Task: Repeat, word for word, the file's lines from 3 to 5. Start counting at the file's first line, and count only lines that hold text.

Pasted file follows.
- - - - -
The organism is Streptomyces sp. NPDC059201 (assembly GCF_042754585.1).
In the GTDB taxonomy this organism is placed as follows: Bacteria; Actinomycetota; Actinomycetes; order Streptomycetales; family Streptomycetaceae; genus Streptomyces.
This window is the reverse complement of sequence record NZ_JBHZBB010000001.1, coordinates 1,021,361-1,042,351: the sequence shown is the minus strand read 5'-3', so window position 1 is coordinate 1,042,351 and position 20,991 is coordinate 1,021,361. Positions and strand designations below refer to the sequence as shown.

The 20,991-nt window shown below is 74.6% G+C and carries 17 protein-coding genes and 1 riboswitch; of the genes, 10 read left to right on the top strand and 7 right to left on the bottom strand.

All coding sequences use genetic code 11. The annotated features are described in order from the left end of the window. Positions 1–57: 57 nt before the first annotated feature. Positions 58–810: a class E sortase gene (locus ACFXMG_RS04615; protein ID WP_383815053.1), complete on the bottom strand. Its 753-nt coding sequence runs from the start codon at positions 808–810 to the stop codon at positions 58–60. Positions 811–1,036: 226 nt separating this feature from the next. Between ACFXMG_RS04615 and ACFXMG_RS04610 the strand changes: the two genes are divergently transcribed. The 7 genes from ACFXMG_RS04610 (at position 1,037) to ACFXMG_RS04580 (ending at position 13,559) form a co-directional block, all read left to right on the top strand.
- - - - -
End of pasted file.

This window is the reverse complement of sequence record NZ_JBHZBB010000001.1, coordinates 1,021,361-1,042,351: the sequence shown is the minus strand read 5'-3', so window position 1 is coordinate 1,042,351 and position 20,991 is coordinate 1,021,361. Positions and strand designations below refer to the sequence as shown.

The 20,991-nt window shown below is 74.6% G+C and carries 17 protein-coding genes and 1 riboswitch; of the genes, 10 read left to right on the top strand and 7 right to left on the bottom strand.

All coding sequences use genetic code 11. The annotated features are described in order from the left end of the window. Positions 1–57: 57 nt before the first annotated feature. Positions 58–810: a class E sortase gene (locus ACFXMG_RS04615; protein ID WP_383815053.1), complete on the bottom strand. Its 753-nt coding sequence runs from the start codon at positions 808–810 to the stop codon at positions 58–60. Positions 811–1,036: 226 nt separating this feature from the next. Between ACFXMG_RS04615 and ACFXMG_RS04610 the strand changes: the two genes are divergently transcribed. The 7 genes from ACFXMG_RS04610 (at position 1,037) to ACFXMG_RS04580 (ending at position 13,559) form a co-directional block, all read left to right on the top strand.